Set timelines that are very strict, because you’ll likely keep pushing for months beyond those deadlines.
Ian McHenry is the co-founder and President of Beyond Pricing, a first-of-its-kind revenue management and dynamic pricing software for short-term and vacation rental owners who list on sites like Airbnb, HomeAway, and VRBO. Ian has spent his entire career in travel and technology, first as an investment banker at Raymond James, advising large global airlines on their IPOs and fundraising and later as part of Oliver Wyman where he advised the world’s largest global airlines and hotels on revenue management, dynamic pricing, and loyalty reward programs. Beyond Pricing is an outgrowth of Ian’s deep experience with pricing and revenue management in the airline and hotel sector. Having seen the lack of sophistication in the growing vacation rental and Airbnb sector, especially with regard to pricing, Ian founded Beyond Pricing to bring the same sophistication in pricing that large global airlines and hotel enjoy, to the small Airbnb or vacation rental operator. Ian is a graduate of Princeton University and grew up in Claremont, California.
Where did the idea for Beyond Pricing come from?
I had spent my whole career in travel with a particular focus on helping the world’s largest airlines and hotels with dynamic pricing and revenue management, as part of the global management consultancy Oliver Wyman. My co-founder David had spent his career as the founder and CTO of multiple startups and had rented his spare bedroom on Airbnb for years. We saw the vacation rental and Airbnb space growing quickly and becoming over 25% of the accommodation market. It looked a lot like hotels 30 years ago with little sophistication in standardization of guest experience as well as little sophistication in pricing and marketing. We first launched Beyond Stays, which was a full-service property management company and hospitality brand, looking to create the Hilton of short-term rentals and address both the brand and the pricing inefficiencies. We were making our owners over 40% more through the pricing algorithm I built and quickly realized this was what excited them the most. We pivoted to turn our algorithm into a full-fledged, first-in-the-industry dynamic pricing software, which we launched in June of 2014.
What does your typical day look like and how do you make it productive?
I assume my day is like any other startup founder’s. I get into the office around 9 am, often after having done an hour or two of calls with our partners and customers in Europe from home. After dealing with emails, we do standup around 10 am to set the priorities for the day. The rest of the day is a mix of everything from checking KPIs, calling prospective partners and customers, responding to investors, mocking out new products and going over new product features with our team, to taking out the office garbage. The key to productivity, for me, is to set your top 1-2 priorities for the day (never more than that) and getting good 2-3 hour chunks of uninterrupted time to work on those. That’s where you go from just keeping the wheels turning to huge improvements in the company and product.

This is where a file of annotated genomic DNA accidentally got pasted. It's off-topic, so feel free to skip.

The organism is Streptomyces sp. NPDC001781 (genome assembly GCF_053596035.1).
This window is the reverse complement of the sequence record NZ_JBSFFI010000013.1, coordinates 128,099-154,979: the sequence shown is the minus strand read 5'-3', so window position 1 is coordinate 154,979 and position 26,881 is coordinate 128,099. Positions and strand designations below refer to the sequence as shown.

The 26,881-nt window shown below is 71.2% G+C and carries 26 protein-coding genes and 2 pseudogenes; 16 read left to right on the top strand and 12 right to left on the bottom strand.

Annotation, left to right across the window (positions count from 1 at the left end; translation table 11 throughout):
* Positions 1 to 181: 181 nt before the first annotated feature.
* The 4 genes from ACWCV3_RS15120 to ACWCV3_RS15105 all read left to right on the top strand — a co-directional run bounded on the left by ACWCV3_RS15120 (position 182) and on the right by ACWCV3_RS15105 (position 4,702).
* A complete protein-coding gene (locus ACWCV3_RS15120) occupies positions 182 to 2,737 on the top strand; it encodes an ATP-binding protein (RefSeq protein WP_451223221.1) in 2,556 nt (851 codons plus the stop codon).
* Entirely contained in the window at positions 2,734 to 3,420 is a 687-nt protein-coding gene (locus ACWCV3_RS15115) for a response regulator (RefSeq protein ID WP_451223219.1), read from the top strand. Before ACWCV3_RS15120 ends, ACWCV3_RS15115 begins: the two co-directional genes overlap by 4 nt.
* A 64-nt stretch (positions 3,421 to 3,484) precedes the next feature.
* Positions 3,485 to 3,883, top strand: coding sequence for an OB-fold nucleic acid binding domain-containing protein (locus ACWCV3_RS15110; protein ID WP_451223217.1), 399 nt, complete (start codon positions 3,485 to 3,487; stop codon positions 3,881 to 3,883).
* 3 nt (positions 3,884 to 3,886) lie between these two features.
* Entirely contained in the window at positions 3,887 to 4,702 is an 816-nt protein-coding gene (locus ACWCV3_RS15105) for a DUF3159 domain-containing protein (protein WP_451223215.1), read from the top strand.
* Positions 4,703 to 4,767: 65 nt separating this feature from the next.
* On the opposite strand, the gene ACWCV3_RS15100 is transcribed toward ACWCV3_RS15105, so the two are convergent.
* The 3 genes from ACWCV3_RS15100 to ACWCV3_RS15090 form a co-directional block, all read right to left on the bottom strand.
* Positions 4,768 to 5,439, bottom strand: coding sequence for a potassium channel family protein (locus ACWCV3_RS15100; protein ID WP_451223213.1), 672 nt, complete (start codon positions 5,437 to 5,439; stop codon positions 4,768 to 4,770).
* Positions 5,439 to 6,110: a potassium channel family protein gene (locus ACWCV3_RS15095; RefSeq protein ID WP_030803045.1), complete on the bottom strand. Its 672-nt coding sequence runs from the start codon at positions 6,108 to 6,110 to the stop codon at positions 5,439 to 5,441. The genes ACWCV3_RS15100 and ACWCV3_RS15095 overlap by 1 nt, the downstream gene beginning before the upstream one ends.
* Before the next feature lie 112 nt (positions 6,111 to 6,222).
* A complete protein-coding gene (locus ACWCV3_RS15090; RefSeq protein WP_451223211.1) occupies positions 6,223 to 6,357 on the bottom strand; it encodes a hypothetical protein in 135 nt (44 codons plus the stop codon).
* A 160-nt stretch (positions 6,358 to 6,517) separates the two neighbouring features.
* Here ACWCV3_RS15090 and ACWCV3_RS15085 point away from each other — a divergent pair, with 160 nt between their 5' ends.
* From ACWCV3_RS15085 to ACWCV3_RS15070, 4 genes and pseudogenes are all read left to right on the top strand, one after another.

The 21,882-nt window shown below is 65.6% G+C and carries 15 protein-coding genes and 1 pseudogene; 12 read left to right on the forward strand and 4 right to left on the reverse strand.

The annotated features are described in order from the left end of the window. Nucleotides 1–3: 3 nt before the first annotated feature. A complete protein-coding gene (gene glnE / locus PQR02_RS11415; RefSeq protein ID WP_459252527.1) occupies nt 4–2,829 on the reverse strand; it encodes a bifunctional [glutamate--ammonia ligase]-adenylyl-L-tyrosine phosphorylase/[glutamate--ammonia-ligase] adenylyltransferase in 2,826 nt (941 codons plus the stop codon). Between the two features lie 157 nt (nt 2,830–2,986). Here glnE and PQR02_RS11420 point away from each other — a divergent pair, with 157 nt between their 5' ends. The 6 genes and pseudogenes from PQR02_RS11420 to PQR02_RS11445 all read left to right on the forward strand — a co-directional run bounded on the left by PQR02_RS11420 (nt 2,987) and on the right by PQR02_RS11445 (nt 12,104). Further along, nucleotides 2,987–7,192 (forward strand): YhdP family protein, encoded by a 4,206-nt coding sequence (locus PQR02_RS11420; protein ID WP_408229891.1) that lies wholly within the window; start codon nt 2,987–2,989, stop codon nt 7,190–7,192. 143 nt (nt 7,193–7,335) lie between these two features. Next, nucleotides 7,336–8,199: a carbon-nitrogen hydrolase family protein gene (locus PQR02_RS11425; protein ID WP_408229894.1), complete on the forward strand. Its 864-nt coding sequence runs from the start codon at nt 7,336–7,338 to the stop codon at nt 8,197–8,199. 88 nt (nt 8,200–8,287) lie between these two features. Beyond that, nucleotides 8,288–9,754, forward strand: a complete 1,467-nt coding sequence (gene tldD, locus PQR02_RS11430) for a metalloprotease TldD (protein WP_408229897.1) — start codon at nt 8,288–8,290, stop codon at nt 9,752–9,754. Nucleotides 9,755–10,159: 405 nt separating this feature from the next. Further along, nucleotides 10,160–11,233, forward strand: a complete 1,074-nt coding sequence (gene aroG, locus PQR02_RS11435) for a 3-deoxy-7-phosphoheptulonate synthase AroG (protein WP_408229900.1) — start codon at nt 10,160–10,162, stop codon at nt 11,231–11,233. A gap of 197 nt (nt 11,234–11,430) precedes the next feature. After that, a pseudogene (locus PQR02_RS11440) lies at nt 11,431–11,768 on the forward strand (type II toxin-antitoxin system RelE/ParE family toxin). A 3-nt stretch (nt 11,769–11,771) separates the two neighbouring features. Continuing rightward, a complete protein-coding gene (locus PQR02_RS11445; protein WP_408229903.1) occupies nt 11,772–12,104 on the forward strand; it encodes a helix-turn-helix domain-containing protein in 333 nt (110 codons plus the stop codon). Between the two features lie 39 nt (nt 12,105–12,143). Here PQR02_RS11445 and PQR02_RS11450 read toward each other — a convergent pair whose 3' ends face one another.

How do you bring ideas to life?
Mocks and user stories. We start with what problems a user is having and discuss their story and how we can solve it. Once we have that, we mock out a potential design and then add Trello cards for all the boring details and backend mechanics needed to make that mock work.
What’s one trend that really excites you?
Dynamic supply. We see this with Airbnb but also with Uber and a growing number of “sharing” economy trends. Demand is constantly changing. People travel at different times, people use lights at different times, people buy certain things at different times. The ability to also scale up and down the supply side is really exciting to me. With taxis, no matter what the demand was, there was still the same number of taxis. Now, with Uber, that supply scales with demand because we are using cars that are normally used for personal use to move people around. Being able to use an asset for multiple things helps drive this, as with Airbnb and short-term rentals, which can be a person’s long-term home one day and a traveler’s short term home the next. Dynamically pricing helps create the incentives to bring supply on to the market, too, and we help create that efficiency in the accommodation space.
What is one habit of yours that makes you more productive as an entrepreneur?
Focusing on the 1-2 most important things each day, and focus – which is related. You can’t go chasing every shiny object or get bogged down replying to emails that don’t matter or at least don’t matter relative to the big thing you’re putting off.
What was the worst job you ever had and what did you learn from it?
There are no bad jobs. You always learn something, even if it’s just about yourself and what you need in a job. I learned very early on to only take jobs where you are directly reporting to and learning from an expert. Not only will you learn much faster but because there is likely no middle layer, you will get responsibility well beyond your experience.
If you were to start again, what would you do differently?